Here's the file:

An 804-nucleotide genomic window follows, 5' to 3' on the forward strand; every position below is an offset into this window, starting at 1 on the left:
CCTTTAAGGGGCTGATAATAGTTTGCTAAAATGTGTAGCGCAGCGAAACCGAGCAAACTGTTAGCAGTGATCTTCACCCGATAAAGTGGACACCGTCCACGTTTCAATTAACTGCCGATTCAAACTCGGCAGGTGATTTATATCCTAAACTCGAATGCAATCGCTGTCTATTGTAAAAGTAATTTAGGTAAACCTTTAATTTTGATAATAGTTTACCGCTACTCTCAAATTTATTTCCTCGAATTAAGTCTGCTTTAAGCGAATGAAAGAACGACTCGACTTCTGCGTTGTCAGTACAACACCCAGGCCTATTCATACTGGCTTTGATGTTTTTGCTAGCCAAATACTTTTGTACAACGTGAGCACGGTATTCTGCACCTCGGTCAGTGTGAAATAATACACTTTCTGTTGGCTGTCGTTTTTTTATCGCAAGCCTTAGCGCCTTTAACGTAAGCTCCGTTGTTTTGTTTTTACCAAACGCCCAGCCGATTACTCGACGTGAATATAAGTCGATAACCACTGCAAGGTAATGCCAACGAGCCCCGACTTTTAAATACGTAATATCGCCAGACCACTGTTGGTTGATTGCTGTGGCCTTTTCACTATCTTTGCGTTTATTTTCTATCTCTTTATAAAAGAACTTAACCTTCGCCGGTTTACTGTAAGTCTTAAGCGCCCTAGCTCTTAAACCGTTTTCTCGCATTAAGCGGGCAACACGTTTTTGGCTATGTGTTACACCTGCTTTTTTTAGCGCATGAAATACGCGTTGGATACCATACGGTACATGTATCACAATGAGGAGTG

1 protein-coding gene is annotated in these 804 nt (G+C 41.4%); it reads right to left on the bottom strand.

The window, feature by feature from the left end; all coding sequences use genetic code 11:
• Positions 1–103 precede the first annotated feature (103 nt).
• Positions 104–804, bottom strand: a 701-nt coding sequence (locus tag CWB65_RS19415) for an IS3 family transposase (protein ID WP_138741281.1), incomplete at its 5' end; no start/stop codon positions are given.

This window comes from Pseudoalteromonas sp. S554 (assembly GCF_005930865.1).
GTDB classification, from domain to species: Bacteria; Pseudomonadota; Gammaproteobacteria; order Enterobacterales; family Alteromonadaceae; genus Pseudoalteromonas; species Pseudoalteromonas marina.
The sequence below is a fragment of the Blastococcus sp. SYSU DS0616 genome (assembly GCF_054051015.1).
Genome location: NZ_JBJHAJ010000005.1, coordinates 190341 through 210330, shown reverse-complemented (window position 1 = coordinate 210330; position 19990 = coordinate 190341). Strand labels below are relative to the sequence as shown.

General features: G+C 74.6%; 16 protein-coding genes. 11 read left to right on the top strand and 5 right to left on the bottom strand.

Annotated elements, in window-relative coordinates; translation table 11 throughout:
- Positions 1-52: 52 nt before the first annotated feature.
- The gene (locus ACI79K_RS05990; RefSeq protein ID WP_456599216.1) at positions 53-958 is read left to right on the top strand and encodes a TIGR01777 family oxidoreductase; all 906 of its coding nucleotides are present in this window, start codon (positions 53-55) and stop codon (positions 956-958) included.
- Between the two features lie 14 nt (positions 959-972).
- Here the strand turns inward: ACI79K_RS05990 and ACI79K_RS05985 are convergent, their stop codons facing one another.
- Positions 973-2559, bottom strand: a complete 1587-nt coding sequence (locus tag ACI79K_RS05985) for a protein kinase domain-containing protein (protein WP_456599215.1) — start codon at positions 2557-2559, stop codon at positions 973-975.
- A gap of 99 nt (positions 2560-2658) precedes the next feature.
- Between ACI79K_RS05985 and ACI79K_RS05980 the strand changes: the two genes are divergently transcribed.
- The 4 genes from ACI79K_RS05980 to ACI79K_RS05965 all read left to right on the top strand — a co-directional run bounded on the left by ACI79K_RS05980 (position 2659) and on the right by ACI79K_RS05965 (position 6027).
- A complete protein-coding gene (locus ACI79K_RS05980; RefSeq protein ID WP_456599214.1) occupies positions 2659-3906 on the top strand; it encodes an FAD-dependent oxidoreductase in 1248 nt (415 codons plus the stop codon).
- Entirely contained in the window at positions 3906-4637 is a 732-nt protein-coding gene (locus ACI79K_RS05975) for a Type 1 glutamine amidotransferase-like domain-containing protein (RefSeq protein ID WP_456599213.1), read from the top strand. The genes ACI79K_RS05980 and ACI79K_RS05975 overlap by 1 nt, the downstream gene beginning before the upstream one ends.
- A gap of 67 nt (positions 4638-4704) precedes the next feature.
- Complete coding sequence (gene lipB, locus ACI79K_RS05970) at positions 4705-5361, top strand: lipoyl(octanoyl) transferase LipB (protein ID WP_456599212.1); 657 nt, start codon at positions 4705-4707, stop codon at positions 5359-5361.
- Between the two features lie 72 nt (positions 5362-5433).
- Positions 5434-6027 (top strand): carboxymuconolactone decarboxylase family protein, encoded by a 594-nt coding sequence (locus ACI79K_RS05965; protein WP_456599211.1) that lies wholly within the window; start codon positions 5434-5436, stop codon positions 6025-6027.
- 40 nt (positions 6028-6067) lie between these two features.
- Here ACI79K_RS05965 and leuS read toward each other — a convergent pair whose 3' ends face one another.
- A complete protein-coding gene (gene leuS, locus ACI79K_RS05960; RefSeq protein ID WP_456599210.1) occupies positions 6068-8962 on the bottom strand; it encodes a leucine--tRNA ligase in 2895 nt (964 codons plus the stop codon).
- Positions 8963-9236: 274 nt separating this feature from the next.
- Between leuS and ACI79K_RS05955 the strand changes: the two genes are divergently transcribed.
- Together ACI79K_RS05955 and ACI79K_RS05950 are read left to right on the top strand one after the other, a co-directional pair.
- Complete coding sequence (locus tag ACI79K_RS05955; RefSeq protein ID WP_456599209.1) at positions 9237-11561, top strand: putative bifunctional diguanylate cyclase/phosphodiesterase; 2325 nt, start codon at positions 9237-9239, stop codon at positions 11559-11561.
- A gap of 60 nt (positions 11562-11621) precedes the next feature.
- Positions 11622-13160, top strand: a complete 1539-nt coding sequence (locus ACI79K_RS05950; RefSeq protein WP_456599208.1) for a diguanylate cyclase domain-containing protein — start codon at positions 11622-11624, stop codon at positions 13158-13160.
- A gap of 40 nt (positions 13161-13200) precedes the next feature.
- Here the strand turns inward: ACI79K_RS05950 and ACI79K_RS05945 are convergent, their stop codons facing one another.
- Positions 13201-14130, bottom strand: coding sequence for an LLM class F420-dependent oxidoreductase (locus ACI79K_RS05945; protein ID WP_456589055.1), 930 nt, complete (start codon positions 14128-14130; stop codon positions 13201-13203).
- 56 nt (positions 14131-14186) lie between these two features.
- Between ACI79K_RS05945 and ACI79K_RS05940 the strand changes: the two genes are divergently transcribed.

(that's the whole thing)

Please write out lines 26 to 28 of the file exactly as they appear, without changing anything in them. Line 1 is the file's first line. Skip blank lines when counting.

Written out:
- Positions 5434-6027 (top strand): carboxymuconolactone decarboxylase family protein, encoded by a 594-nt coding sequence (locus ACI79K_RS05965; protein WP_456599211.1) that lies wholly within the window; start codon positions 5434-5436, stop codon positions 6025-6027.
- 40 nt (positions 6028-6067) lie between these two features.
- Here ACI79K_RS05965 and leuS read toward each other — a convergent pair whose 3' ends face one another.